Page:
Two years ago, the NFL aggressively disciplined Cowboys running back Ezekiel Elliott under the Personal Conduct Policy, suspending him for six games despite no arrest, no charges, and not even a civil lawsuit alleging assault or battery in a domestic relationship. Regardless of any flaws in the NFL’s investigation or internal prosecution (and there were plenty), Elliott eventually served the suspension in full after dropping his legal fight.
And the suspension of Elliott came with this stern admonition: “You must have no further adverse involvement with law enforcement, and must not commit any additional violations of league policies. In that respect, you should understanding that another violation of this nature may result in your suspension or potential banishment for the NFL.”
Now, a video has emerged showing Elliott in the face of a security guard at a music festival in Las Vegas, moving toward the guard and either causing the guard to fall down or, possibly, shoving him toward the ground with a right arm that potentially extended elbow first in the direction of the guard. Elliott was not arrested or charged with any sort of crime, and the Cowboys have no issue with what has come to light.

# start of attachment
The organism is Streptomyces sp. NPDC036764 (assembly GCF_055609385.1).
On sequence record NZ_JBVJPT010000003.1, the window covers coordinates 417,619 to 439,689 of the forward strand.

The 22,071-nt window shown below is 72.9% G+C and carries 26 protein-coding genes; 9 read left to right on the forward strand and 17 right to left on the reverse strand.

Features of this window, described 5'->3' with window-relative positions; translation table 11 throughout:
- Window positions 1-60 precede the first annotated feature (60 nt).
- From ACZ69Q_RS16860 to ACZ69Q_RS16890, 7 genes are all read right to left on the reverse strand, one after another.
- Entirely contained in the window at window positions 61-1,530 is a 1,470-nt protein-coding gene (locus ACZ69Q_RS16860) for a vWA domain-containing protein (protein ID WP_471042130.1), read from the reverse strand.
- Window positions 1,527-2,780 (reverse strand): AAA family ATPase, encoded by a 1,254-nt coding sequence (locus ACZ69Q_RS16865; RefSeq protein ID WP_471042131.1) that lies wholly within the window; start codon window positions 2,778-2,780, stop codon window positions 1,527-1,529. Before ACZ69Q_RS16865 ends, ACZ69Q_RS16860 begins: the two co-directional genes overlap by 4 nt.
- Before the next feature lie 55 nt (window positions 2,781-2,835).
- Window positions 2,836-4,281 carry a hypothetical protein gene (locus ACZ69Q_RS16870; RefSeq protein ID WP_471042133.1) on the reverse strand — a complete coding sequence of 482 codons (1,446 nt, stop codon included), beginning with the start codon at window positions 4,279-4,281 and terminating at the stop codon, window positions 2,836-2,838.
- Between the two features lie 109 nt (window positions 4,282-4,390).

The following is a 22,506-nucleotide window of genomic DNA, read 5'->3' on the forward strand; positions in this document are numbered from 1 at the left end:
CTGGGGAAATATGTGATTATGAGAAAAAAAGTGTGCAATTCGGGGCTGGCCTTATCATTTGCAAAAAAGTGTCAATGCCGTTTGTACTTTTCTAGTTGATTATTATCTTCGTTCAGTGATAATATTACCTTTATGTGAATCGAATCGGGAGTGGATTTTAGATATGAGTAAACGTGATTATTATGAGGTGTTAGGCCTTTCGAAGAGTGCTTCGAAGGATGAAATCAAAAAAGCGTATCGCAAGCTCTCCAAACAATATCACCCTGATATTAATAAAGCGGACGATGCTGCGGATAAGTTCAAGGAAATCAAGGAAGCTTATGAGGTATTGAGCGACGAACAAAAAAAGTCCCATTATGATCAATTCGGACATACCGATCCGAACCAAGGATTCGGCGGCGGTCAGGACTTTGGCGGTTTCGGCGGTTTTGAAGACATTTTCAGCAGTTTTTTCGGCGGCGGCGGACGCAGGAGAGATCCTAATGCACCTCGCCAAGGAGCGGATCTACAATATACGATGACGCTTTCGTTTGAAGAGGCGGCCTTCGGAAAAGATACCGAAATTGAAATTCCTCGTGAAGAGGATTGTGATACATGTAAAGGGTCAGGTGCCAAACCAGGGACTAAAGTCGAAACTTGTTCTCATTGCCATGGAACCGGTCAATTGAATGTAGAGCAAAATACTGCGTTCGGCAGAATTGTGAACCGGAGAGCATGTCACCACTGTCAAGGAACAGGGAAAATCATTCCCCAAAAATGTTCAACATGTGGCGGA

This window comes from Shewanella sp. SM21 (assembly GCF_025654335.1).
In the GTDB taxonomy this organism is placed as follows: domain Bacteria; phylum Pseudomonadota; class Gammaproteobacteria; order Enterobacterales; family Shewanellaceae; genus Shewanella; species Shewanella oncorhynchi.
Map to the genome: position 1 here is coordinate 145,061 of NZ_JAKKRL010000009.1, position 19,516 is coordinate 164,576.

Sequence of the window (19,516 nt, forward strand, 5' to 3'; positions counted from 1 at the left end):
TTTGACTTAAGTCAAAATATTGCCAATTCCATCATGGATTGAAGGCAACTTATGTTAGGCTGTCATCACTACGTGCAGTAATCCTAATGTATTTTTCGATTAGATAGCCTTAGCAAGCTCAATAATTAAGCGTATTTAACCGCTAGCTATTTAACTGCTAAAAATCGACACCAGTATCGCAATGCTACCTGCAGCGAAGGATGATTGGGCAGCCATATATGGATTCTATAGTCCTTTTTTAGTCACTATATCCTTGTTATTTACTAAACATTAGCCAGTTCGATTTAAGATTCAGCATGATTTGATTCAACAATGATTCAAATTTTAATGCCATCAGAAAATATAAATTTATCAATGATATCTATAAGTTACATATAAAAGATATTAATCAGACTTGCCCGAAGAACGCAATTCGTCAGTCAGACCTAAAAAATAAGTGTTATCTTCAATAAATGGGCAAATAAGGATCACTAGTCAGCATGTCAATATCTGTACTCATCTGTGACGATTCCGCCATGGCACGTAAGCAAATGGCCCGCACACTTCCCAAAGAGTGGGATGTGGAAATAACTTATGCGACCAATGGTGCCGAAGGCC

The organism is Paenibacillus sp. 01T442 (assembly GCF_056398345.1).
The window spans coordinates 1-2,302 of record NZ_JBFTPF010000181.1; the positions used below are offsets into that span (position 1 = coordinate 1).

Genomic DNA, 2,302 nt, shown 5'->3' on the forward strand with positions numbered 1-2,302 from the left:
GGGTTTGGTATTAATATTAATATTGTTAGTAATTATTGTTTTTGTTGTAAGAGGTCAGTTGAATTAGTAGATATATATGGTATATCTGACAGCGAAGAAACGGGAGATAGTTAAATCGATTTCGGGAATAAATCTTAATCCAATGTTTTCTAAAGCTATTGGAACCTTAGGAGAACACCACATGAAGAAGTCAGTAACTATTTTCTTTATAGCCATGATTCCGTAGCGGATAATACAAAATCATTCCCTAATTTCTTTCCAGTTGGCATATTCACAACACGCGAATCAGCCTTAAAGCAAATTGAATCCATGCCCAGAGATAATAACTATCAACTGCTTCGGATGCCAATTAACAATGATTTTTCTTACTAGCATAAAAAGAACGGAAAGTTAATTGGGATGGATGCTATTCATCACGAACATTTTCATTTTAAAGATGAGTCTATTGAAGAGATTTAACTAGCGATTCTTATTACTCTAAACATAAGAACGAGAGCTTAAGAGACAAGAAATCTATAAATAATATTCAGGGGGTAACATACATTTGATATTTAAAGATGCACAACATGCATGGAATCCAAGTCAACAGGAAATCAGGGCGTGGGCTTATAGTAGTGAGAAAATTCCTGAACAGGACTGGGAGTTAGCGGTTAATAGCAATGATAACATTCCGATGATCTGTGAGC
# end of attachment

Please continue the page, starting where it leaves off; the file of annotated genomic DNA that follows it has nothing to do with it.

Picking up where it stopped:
But that’s not the end of it, as Elliott and the rest of us learned in 2017. The league will do whatever the league is going to do, and the league typically does whatever it wants to do.
In this case, the league could take action, if it chooses to. The first specific example of prohibited conduct in the Personal Conduct Policy targets “[a]ctual or threatened physical violence against another person.” (Emphasis added.) Even if the league determines that Elliott made no contact with the guard, the league could conclude that Elliott converged on the guard — uttering “you got something to say?” — in a threatening manner, which prompted the guard to back away until he fell down.
If the league finds a violation of the Personal Conduct Policy, it would be a minor one at worst. Given Elliott’s history, however, that could still lead to a major problem. “Repeat offenders will be subject to enhanced and/or expedited discipline, including banishment from the league with an opportunity to reapply,” the Personal Conduct Policy states.
Given the suspension from 2017, the warning communicated to Elliott at the time, and the league’s proclivity to take aggressive action against players accused or any type of violence regardless of criminal consequences or lack thereof, it makes sense to pay close attention to what the league does or doesn’t do in response to the emergence of a video that arguably shows enough to cause the league to conclude that Elliott is a repeat offender under the Personal Conduct Policy.